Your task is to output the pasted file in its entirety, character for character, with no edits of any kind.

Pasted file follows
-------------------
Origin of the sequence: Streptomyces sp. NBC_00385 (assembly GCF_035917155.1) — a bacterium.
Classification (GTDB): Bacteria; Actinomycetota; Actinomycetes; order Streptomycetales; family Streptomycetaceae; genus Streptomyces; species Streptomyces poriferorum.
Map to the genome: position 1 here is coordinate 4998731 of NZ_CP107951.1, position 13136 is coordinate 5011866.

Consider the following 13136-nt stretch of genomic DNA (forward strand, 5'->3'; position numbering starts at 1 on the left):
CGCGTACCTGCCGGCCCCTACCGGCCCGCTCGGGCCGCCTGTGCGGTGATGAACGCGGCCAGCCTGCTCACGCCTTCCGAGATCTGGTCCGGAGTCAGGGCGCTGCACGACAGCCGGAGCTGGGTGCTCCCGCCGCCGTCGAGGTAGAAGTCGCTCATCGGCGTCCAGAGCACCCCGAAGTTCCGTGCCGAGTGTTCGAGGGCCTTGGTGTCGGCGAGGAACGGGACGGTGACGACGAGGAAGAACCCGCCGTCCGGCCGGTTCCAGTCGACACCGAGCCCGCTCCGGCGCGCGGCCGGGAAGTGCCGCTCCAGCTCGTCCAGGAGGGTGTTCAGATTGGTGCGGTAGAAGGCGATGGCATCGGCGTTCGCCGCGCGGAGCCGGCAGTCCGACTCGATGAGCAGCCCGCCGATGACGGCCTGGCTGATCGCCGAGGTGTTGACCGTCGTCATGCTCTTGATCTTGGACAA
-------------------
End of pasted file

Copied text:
Origin of the sequence: Streptomyces sp. NBC_00385 (assembly GCF_035917155.1) — a bacterium.
Classification (GTDB): Bacteria; Actinomycetota; Actinomycetes; order Streptomycetales; family Streptomycetaceae; genus Streptomyces; species Streptomyces poriferorum.
Map to the genome: position 1 here is coordinate 4998731 of NZ_CP107951.1, position 13136 is coordinate 5011866.

Consider the following 13136-nt stretch of genomic DNA (forward strand, 5'->3'; position numbering starts at 1 on the left):
CGCGTACCTGCCGGCCCCTACCGGCCCGCTCGGGCCGCCTGTGCGGTGATGAACGCGGCCAGCCTGCTCACGCCTTCCGAGATCTGGTCCGGAGTCAGGGCGCTGCACGACAGCCGGAGCTGGGTGCTCCCGCCGCCGTCGAGGTAGAAGTCGCTCATCGGCGTCCAGAGCACCCCGAAGTTCCGTGCCGAGTGTTCGAGGGCCTTGGTGTCGGCGAGGAACGGGACGGTGACGACGAGGAAGAACCCGCCGTCCGGCCGGTTCCAGTCGACACCGAGCCCGCTCCGGCGCGCGGCCGGGAAGTGCCGCTCCAGCTCGTCCAGGAGGGTGTTCAGATTGGTGCGGTAGAAGGCGATGGCATCGGCGTTCGCCGCGCGGAGCCGGCAGTCCGACTCGATGAGCAGCCCGCCGATGACGGCCTGGCTGATCGCCGAGGTGTTGACCGTCGTCATGCTCTTGATCTTGGACAA